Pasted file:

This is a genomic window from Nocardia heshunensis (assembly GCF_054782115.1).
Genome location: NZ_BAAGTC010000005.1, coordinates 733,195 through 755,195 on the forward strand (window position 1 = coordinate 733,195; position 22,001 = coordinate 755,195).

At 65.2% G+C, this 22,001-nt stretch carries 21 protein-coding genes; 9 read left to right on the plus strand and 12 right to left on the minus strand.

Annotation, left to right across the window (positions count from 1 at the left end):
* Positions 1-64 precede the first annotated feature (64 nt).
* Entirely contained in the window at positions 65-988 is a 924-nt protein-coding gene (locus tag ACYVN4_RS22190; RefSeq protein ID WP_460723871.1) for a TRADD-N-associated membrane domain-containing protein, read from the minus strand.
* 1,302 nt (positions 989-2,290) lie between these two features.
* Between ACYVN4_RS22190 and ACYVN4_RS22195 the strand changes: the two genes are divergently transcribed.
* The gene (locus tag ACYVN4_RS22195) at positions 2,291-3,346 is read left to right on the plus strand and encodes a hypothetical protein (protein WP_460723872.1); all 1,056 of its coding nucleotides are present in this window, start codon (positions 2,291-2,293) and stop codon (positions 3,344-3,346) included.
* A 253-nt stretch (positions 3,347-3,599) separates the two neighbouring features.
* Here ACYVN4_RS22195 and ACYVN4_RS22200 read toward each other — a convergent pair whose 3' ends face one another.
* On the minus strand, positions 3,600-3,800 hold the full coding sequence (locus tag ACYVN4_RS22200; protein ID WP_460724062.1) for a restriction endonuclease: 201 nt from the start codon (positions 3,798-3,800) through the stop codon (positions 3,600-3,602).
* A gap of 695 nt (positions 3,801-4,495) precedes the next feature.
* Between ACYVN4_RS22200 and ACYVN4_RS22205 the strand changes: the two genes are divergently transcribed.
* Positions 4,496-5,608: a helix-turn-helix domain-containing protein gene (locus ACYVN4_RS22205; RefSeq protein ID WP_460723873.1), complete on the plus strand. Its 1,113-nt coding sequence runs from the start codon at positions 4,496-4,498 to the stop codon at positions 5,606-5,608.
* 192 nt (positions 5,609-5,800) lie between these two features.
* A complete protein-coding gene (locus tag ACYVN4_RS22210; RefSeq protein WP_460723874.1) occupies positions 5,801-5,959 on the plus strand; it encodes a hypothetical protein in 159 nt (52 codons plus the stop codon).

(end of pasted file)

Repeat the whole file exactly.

This is a genomic window from Nocardia heshunensis (assembly GCF_054782115.1).
Genome location: NZ_BAAGTC010000005.1, coordinates 733,195 through 755,195 on the forward strand (window position 1 = coordinate 733,195; position 22,001 = coordinate 755,195).

At 65.2% G+C, this 22,001-nt stretch carries 21 protein-coding genes; 9 read left to right on the plus strand and 12 right to left on the minus strand.

Annotation, left to right across the window (positions count from 1 at the left end):
* Positions 1-64 precede the first annotated feature (64 nt).
* Entirely contained in the window at positions 65-988 is a 924-nt protein-coding gene (locus tag ACYVN4_RS22190; RefSeq protein ID WP_460723871.1) for a TRADD-N-associated membrane domain-containing protein, read from the minus strand.
* 1,302 nt (positions 989-2,290) lie between these two features.
* Between ACYVN4_RS22190 and ACYVN4_RS22195 the strand changes: the two genes are divergently transcribed.
* The gene (locus tag ACYVN4_RS22195) at positions 2,291-3,346 is read left to right on the plus strand and encodes a hypothetical protein (protein WP_460723872.1); all 1,056 of its coding nucleotides are present in this window, start codon (positions 2,291-2,293) and stop codon (positions 3,344-3,346) included.
* A 253-nt stretch (positions 3,347-3,599) separates the two neighbouring features.
* Here ACYVN4_RS22195 and ACYVN4_RS22200 read toward each other — a convergent pair whose 3' ends face one another.
* On the minus strand, positions 3,600-3,800 hold the full coding sequence (locus tag ACYVN4_RS22200; protein ID WP_460724062.1) for a restriction endonuclease: 201 nt from the start codon (positions 3,798-3,800) through the stop codon (positions 3,600-3,602).
* A gap of 695 nt (positions 3,801-4,495) precedes the next feature.
* Between ACYVN4_RS22200 and ACYVN4_RS22205 the strand changes: the two genes are divergently transcribed.
* Positions 4,496-5,608: a helix-turn-helix domain-containing protein gene (locus ACYVN4_RS22205; RefSeq protein ID WP_460723873.1), complete on the plus strand. Its 1,113-nt coding sequence runs from the start codon at positions 4,496-4,498 to the stop codon at positions 5,606-5,608.
* 192 nt (positions 5,609-5,800) lie between these two features.
* A complete protein-coding gene (locus tag ACYVN4_RS22210; RefSeq protein WP_460723874.1) occupies positions 5,801-5,959 on the plus strand; it encodes a hypothetical protein in 159 nt (52 codons plus the stop codon).